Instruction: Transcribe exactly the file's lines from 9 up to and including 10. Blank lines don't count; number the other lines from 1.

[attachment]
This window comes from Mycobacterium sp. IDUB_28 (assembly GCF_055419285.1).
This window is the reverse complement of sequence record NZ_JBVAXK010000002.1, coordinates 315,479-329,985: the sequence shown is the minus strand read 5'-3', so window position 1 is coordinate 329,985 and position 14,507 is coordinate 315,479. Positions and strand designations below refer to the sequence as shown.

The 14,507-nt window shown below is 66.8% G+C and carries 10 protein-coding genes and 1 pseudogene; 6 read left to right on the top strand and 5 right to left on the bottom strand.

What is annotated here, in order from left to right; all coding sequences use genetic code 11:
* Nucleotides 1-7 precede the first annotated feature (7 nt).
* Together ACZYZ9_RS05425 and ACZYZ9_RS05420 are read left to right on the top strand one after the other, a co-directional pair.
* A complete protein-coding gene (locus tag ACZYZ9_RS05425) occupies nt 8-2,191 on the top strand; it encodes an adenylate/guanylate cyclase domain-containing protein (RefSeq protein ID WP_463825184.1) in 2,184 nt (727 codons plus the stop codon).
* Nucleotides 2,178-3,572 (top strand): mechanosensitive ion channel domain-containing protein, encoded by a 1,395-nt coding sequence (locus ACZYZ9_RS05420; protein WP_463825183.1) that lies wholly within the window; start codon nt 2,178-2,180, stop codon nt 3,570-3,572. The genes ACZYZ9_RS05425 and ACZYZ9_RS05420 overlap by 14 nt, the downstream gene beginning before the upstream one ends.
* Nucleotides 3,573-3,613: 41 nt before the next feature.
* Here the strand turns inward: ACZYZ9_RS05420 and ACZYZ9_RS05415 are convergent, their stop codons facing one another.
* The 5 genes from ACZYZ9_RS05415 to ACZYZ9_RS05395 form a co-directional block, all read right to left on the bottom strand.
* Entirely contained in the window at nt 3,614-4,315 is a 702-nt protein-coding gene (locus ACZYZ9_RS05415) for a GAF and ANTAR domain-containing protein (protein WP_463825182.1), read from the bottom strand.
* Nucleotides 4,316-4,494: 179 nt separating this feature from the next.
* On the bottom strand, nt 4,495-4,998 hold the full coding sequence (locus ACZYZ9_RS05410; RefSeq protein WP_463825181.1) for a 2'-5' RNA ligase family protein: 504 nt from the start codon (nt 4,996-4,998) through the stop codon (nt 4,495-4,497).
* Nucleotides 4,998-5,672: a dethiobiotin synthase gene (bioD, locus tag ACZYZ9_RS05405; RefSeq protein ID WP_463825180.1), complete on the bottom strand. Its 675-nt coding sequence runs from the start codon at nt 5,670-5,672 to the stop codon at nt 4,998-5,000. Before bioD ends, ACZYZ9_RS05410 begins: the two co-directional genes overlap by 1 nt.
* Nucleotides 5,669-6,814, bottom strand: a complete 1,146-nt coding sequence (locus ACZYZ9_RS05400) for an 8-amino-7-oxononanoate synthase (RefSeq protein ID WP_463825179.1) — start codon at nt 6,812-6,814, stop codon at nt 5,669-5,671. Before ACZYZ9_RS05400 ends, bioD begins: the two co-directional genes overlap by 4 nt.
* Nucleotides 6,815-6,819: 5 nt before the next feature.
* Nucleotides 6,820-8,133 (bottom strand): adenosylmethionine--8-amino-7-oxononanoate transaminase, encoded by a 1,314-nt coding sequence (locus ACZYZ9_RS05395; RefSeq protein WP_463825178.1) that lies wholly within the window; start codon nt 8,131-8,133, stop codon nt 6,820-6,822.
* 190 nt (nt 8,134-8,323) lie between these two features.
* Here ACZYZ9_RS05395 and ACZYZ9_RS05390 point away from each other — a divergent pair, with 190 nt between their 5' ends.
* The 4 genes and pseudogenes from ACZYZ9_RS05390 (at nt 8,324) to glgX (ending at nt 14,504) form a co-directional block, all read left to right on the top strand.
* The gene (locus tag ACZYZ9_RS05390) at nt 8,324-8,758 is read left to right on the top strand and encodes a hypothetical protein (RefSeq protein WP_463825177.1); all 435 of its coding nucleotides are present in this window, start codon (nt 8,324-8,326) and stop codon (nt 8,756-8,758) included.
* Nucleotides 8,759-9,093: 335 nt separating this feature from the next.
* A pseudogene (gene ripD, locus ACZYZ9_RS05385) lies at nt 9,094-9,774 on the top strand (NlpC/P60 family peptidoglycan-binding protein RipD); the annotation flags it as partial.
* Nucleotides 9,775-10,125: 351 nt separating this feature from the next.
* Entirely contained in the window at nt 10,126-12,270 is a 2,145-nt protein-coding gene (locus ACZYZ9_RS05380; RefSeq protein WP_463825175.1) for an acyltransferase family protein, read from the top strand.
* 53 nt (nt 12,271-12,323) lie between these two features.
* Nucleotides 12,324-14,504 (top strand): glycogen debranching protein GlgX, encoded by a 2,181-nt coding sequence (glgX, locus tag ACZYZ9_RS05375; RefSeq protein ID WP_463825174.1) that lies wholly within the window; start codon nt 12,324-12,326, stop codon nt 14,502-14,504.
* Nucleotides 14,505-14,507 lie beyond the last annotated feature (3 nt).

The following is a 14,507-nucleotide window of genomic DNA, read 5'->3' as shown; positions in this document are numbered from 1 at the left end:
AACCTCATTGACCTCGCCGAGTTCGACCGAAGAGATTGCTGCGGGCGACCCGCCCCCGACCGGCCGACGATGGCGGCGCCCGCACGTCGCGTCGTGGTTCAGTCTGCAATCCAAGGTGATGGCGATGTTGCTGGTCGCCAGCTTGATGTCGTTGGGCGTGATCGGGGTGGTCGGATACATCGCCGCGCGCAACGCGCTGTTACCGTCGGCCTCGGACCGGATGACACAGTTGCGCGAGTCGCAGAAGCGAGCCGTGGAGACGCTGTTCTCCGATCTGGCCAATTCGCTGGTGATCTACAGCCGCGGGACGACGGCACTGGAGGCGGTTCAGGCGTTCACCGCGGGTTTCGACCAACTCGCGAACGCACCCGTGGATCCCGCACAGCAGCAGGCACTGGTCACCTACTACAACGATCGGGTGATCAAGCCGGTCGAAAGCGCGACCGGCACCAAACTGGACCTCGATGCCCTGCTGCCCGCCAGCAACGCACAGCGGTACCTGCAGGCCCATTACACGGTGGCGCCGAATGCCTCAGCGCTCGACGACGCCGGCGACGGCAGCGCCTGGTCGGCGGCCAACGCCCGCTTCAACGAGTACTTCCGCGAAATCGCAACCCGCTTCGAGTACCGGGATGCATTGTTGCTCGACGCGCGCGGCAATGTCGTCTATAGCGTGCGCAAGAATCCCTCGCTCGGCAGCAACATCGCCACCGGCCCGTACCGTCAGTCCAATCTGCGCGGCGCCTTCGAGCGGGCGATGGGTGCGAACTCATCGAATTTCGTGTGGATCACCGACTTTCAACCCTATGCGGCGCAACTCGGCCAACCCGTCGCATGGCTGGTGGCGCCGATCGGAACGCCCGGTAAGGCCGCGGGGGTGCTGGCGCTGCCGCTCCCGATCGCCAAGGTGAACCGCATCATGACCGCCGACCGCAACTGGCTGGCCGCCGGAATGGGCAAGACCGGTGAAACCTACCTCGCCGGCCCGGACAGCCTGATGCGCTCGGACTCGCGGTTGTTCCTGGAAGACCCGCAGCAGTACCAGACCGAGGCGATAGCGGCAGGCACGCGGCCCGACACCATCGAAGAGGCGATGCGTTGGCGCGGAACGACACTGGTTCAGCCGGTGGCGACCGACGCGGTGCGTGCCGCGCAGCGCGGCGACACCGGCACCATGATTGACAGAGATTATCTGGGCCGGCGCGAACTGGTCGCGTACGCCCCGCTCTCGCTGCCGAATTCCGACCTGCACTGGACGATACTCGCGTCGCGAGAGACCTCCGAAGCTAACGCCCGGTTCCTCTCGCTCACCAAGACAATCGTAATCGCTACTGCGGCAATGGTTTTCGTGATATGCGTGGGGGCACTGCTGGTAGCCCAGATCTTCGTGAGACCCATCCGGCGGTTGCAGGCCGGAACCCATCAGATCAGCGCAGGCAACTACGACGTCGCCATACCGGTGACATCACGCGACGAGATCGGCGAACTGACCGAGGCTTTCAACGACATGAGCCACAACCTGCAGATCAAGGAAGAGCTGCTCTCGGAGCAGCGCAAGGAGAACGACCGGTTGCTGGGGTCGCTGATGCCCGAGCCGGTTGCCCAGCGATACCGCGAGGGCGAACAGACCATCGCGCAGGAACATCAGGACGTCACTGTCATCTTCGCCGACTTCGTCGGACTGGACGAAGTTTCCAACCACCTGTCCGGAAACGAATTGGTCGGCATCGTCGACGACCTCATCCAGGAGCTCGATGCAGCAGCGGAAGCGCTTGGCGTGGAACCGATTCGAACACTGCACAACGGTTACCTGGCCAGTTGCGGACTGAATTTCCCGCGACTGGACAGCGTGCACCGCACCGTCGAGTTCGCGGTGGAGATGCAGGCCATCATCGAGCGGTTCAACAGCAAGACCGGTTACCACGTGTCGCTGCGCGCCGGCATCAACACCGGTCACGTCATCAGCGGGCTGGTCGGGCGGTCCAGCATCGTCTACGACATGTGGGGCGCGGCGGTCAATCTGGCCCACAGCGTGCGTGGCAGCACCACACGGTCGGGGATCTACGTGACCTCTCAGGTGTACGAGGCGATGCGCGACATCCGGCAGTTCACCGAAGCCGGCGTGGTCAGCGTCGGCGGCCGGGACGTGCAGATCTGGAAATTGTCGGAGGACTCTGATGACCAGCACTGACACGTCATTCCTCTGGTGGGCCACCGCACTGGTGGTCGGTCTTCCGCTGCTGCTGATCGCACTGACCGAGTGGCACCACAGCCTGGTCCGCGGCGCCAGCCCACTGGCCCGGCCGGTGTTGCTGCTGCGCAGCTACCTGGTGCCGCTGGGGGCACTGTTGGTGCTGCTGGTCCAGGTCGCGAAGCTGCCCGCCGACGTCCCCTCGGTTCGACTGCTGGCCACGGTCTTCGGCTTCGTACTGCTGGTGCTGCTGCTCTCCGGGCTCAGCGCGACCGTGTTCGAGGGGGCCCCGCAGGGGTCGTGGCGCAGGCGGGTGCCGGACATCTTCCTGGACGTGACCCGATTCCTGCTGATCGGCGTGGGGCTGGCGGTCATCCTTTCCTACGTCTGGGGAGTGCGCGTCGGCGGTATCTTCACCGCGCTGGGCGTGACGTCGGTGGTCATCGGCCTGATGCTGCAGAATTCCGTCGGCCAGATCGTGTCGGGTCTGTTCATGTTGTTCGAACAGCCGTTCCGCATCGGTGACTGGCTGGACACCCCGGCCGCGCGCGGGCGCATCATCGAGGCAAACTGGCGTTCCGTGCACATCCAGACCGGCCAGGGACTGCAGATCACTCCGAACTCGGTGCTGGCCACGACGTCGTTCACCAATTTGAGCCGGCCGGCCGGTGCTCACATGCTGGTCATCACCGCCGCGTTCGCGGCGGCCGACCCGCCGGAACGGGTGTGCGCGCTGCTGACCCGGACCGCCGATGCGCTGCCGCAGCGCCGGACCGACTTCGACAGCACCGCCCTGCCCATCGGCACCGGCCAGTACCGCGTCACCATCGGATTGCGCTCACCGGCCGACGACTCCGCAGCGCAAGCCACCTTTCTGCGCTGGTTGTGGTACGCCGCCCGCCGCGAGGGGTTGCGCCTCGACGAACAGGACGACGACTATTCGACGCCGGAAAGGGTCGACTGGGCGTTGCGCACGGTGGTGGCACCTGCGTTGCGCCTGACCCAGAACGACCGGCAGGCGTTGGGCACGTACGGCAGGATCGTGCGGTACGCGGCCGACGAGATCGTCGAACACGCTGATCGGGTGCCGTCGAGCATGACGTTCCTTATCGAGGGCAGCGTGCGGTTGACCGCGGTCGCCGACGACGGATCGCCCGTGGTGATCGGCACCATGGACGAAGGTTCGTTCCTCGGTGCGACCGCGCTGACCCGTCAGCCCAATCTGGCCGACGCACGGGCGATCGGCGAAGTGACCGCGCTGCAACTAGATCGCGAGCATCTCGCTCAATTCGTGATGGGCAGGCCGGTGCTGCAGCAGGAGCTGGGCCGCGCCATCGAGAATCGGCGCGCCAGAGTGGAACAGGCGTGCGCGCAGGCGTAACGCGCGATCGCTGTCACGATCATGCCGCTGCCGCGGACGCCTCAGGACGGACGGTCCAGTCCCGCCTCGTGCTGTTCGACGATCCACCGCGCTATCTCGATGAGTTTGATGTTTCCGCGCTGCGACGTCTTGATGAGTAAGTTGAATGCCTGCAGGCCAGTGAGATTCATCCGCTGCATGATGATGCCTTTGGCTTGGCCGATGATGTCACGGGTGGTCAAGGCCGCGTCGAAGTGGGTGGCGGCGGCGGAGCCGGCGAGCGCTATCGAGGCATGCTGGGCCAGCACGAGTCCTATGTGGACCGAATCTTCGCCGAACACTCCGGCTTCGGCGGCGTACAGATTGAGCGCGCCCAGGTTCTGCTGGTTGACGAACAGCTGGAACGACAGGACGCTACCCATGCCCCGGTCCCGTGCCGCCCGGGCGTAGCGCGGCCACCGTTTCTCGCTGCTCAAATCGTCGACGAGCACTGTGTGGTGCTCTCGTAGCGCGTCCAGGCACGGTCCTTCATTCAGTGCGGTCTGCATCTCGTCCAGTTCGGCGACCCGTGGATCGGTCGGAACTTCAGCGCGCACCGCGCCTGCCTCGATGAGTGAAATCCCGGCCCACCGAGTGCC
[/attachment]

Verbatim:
* Nucleotides 3,573-3,613: 41 nt before the next feature.
* Here the strand turns inward: ACZYZ9_RS05420 and ACZYZ9_RS05415 are convergent, their stop codons facing one another.